What a world when an event months in the making has to be postponed, especially when the confluence of Remembrance Day with what is happening in Israel created an unexpected opportunity to make meaningful connections. For the Ottawa Jewish Community School, it took what was supposed to be a very special event and has amplified it with deeply poignant emotional resonance…
Rabbi Bulka Z”l was a towering figure in Jewish Ottawa, Jewish Canada, and Canada, and his passing left a hole too big for any one person or institution to fill and a legacy too diverse for any one person or institution to carry. As was true for many organizations in Ottawa, Rabbi Bulka played a pivotal role in the life of OJCS (née Hillel Academy). And OJCS, like so many of those organizations has been wrestling with the best way to honour Rabbi Bulka’s legacy – what could or should we do that aligns with Rabbi Bulka’s rabbinate? The answer turned out to be both obvious and powerful.
For Rabbi Bulka, “kindness” was a calling and a way of life. For Rabbi Bulka to promote kindness was as obvious as to not wear a coat regardless of weather – it is just what he did. And it was what he wanted all of us to do and to promote as well. And with that recognition, the rest of it fell into place pretty quickly.
We had already launched what we were calling “mitzvah trips” in our Middle School. This revamping of our Jewish Studies Program in Middle School is predicated on the idea that Torah leads to deeds AND deeds lead to Torah (Kiddushin 40b). Our plan – which is in process – is to create a fully integrated Jewish Studies / Tikkun Olam (Social Justice) program in which the texts our students learn Monday-Thursday gets put into action on Friday, each and every week. Aligned with our school’s core values of “We own our own learning,” and “We are each responsible one to the other,” we are in the process of creating a committee of students, teachers, parents, and community leaders to develop this curriculum which integrates key Jewish values, deep textual learning and practical hands-on projects. For example, during a week (or unit), students in Grade 6 would study on Monday-Thursday texts that describe the ethical treatment of animals and then on Friday go out into the community and volunteer in animal shelters. Students in Grade 7 would study texts that help us understand our responsibility to feed the hungry and then on Friday go out into the community and either feed the hungry, or volunteer in both kosher and community food banks.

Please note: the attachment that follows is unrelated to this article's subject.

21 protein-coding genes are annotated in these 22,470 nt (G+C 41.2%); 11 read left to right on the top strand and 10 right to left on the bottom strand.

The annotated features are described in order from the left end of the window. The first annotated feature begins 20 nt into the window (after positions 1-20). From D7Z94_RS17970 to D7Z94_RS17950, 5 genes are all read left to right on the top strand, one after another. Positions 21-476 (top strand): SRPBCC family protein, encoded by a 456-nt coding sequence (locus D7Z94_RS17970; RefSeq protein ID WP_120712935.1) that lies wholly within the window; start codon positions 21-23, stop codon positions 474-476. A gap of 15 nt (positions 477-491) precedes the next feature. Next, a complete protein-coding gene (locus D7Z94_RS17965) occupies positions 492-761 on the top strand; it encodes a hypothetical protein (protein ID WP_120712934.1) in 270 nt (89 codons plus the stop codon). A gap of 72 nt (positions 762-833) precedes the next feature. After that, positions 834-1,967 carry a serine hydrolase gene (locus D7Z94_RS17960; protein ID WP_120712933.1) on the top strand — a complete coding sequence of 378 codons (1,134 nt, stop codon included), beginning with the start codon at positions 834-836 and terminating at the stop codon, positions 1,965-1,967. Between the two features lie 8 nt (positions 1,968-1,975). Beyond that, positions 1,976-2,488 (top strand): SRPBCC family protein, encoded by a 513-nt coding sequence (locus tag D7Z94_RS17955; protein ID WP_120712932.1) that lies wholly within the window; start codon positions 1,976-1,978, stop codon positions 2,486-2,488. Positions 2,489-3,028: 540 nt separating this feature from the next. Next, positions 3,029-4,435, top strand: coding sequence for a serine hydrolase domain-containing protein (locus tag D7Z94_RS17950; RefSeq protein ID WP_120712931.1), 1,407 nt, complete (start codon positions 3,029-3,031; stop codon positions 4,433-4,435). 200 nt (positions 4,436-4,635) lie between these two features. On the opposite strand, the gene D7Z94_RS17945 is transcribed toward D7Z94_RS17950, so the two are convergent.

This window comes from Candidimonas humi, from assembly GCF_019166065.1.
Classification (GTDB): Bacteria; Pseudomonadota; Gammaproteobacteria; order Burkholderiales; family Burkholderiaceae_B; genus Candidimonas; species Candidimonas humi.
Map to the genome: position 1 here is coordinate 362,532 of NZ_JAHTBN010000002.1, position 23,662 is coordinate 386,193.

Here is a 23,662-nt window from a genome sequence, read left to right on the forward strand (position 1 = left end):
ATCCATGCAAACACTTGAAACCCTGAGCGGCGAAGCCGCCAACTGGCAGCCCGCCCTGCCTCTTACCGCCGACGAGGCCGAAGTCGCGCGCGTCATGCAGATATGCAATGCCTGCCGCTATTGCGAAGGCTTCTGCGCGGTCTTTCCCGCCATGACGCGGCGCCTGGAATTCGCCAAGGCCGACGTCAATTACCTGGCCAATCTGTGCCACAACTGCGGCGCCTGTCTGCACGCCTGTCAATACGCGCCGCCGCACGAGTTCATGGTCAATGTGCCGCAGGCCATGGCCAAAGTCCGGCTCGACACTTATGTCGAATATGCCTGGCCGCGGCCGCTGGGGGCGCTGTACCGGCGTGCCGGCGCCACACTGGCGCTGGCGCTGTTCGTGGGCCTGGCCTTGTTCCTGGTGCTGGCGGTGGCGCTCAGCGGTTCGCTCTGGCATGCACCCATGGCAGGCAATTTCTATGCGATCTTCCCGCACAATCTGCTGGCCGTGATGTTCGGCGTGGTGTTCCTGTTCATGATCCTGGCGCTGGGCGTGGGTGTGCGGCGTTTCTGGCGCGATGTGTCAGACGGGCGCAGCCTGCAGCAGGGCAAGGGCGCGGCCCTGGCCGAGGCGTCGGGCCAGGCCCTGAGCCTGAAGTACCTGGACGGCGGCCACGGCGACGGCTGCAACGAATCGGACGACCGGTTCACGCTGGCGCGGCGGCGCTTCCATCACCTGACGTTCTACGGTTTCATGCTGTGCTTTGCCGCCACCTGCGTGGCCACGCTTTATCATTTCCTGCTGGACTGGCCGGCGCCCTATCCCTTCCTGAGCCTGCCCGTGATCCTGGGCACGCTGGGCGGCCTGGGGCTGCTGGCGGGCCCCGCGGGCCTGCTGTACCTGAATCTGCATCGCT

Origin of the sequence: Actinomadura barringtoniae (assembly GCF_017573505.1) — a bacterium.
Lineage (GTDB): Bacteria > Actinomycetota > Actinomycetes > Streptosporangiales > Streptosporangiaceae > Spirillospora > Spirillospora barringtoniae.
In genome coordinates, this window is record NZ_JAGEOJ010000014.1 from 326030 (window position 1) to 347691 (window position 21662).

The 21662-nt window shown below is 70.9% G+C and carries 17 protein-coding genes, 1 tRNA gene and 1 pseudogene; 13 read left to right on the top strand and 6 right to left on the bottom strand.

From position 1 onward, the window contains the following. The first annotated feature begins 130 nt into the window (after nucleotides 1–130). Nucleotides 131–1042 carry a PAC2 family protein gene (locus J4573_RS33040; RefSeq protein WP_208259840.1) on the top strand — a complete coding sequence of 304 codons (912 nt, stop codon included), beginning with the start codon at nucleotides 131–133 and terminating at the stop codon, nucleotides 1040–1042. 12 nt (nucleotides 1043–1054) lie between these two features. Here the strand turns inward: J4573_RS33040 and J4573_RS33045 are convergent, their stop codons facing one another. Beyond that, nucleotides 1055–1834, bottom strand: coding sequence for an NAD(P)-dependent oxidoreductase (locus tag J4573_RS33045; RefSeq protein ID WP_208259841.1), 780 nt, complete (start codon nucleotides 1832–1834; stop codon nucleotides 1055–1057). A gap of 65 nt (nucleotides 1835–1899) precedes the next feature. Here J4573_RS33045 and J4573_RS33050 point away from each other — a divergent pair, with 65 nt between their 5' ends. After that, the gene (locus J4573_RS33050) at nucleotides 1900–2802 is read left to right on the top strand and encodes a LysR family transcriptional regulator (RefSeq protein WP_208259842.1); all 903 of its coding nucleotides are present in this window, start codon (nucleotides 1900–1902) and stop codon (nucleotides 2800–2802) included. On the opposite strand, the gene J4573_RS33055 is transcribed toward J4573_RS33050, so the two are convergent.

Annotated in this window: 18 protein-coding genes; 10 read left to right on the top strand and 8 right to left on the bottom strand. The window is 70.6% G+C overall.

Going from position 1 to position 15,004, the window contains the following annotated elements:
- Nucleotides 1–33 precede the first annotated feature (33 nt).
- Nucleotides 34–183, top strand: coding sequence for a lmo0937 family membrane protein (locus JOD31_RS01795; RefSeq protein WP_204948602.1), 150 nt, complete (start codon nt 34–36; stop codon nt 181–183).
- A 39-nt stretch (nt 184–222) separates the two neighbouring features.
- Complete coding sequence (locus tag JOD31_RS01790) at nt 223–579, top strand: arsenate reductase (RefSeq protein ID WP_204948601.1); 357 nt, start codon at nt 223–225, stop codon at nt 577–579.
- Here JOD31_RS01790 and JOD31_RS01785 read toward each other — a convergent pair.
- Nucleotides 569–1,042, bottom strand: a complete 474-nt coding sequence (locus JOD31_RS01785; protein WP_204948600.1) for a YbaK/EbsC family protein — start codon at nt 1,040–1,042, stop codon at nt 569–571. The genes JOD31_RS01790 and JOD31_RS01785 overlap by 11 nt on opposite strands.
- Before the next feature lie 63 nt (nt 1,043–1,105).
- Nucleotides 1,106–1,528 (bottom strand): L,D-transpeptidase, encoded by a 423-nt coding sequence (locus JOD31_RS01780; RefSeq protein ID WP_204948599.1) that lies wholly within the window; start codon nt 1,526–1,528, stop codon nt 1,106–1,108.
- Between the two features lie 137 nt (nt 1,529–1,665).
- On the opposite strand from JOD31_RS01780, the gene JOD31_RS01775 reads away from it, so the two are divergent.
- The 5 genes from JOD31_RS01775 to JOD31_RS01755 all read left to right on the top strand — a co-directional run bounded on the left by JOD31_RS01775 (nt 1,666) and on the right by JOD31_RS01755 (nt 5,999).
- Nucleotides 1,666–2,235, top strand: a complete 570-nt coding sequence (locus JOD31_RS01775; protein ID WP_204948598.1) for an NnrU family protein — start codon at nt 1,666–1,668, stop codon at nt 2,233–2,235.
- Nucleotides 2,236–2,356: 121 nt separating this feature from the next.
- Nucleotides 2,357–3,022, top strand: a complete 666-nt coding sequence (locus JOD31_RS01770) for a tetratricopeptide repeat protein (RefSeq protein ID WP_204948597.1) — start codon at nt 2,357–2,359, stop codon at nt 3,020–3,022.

We will provide our students with experiences that inspire them to learn and we will help our students make personal connections between what they learn in school and the larger world around them. We want our students (and families) to recognize that part of being human is to make the world a better place, and that doing so requires both learning and doing. In other words, we want to nurture, foster, cultivate and celebrate “kindness”.
Months ago, we approached Rabbi Bulka’s family and after a meaningful set of conversations, we are thrilled to announce they have blessed us with permission to officially name this critical program the Rabbi Bulka Kindness Project. We also approached Kind Canada and we are equally thrilled to announce that the Rabbi Bulka Kindness Project will be funded by Kind Canada. What a blessing for our school and our community to be able to hold up and contribute to the perpetuation of at least one pillar of Rabbi Bulka’s legacy.
When thinking about the best time and way to share this news and to celebrate what it means, we connected yet another dot. Military chaplaincy was a passion of Rabbi Bulka’s and he gave many a Remembrance Day address. We reached out to Beechwood Cemetery and they immediately offered not only to host our school, but out of recognition for Rabbi Bulka’s contribution to Canada’s military, agreed to dedicate a Vimy Oak in his memory.
And that is why the Middle School of the Ottawa Jewish Community School was supposed to be at Beechwood Cemetery on Thursday. We were supposed to spend a powerful morning commemorating Remembrance Day, dedicating a Vimy Oak, learning more about the remarkable life and legacy of Rabbi Bulka from Rabbi Scher of Congregation Machzikei Hadas, and announcing the Rabbi Bulka Kindness Project. All of this was planned before the horrific events of October 7th, but instead of casting a shadow, we wanted to let Rabbi Bulka’s memory and words shine a light. As part of the ceremony, students were going to read aloud from Rabbi Bulka’s last Remembrance Day addresses in 2020. His words were powerful then; now, with all that is going on in Israel and the ripple effects here at home, they are more important than ever.
Sadly, the event itself is now delayed. We look forward to doing it safely and proudly when the world calms down enough to allow for it. We could have delayed this announcement as well. But this is a really good thing. And our school and our community can use all the good things we can get right now. And so we share.
Thanks to the Rabbi Bulka Kindness Project @ OJCS, Rabbi Bulka and his legacy of Kindness will now be forever front and center at the Ottawa Jewish Community School. Ken y’hi ratzon.